When more women enter the workforce, it spurs innovation, increases productivity, and grows the economy.
News like this spurs social criticism and debate on the faults of modern society.
To the extent that The Burglary helps to push that along and spurs calls for real reform, it should be required reading.
His top five, separated by just 2.67 points, are the Thunder, Pacers, spurs, Clippers and Heat.
We Americans are still pretty strong on eroticism, but all too often it is fear that spurs us or restrains us.
He jerked up on the reins with a curse and drove in the spurs.
There was no fear of that, what with our spurs, our swords, and our lances.
He rode at a walk through the streets, and when he got beyond the limits of the town touched the horse with his spurs.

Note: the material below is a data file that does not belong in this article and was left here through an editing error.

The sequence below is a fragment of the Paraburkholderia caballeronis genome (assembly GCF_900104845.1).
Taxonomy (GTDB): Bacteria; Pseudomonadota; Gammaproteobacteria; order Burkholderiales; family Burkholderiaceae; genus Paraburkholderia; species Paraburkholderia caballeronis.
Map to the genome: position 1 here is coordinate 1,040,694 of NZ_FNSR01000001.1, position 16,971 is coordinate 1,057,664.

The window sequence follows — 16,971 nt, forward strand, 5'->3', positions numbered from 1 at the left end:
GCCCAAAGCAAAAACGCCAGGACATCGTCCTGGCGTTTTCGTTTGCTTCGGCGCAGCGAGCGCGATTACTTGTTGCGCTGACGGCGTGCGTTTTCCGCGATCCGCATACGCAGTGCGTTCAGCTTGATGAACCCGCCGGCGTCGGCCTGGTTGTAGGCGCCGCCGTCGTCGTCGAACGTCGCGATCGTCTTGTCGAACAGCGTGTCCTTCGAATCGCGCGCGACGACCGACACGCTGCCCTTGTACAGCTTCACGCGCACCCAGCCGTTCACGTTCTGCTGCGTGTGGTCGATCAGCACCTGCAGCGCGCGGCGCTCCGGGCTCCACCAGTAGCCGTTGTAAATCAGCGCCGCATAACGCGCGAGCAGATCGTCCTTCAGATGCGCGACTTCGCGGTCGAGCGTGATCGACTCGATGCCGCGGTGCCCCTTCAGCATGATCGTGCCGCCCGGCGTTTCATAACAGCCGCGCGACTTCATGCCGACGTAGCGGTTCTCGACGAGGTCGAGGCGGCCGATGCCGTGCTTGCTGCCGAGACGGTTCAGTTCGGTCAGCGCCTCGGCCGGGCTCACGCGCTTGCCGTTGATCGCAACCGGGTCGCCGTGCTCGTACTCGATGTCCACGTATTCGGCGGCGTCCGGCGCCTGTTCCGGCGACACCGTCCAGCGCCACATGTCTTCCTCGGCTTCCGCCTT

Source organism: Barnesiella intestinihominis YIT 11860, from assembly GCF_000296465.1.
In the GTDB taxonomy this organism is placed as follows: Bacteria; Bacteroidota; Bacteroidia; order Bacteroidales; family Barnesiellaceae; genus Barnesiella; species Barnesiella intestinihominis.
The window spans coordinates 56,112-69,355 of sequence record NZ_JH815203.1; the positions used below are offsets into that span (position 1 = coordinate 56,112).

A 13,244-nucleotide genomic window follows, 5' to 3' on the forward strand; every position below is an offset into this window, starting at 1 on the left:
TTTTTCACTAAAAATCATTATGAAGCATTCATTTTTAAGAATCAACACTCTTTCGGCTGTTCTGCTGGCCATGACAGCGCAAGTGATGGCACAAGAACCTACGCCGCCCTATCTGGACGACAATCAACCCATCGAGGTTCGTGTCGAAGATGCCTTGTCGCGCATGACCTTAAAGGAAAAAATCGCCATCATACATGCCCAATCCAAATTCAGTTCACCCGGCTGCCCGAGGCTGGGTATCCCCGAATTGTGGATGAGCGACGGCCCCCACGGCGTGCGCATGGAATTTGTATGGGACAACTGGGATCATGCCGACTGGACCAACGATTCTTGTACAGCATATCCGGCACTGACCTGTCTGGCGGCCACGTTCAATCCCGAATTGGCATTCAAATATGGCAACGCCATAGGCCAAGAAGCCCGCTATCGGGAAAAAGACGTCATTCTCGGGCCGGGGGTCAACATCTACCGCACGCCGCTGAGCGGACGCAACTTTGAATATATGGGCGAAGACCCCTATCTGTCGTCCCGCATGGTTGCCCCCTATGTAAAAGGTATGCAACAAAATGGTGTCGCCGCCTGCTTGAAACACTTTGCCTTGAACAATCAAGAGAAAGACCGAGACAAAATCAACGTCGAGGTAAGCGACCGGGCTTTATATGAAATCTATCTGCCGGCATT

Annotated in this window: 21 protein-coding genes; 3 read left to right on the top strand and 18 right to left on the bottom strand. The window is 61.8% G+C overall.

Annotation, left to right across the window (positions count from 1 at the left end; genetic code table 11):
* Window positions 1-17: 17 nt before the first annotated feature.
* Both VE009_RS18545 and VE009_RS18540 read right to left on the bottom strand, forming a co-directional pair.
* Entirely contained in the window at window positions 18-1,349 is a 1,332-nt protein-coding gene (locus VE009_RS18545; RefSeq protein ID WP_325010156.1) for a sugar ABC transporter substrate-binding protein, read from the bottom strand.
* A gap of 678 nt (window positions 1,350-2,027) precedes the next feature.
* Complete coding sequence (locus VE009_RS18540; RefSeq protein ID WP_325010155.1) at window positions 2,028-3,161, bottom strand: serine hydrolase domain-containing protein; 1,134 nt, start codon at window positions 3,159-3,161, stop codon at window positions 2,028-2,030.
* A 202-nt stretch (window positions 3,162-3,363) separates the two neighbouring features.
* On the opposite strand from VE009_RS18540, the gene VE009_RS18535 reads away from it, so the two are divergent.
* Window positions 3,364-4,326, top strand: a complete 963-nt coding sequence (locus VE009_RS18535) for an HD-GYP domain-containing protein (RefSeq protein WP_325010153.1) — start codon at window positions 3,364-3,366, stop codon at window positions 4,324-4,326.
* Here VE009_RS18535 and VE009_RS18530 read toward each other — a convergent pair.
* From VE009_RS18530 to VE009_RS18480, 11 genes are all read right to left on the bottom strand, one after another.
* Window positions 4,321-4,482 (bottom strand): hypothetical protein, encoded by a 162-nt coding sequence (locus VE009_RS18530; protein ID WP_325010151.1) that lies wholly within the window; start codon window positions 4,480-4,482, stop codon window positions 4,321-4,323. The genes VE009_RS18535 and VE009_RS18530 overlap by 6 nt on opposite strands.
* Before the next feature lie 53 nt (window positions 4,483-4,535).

Let the boy win his spurs; for I wish, if God so order it, that the day may be his.'
Their sabers catching in the bridles and their spurs jingling, the hussars hastily dismounted, not knowing what they were to do.
Old English spura, spora (related to spurnan "to kick," see spurn), from Proto-Germanic *spuron (cf. Old Norse spori, Middle Dutch spore, Dutch spoor, Old High German sporo, German Sporn "spur"), from PIE *spere- "ankle" (see spurn).
Generalized sense of "anything that urges on, stimulus," is from late 14c. Meaning "a ridge projecting off a mountain mass" is recorded from 1650s. "Widely extended senses ... are characteristic of a horsey race." [Weekley] Expression on the spur of the moment (1801) preserves archaic phrase on the spur "in great haste" (1520s). To win one's spurs is to gain knighthood by some valorous act, gilded spurs being the distinctive mark of a knight.
c.1200, from spur (n.). Related: Spurred; spurring.
A spine or projection from a bone.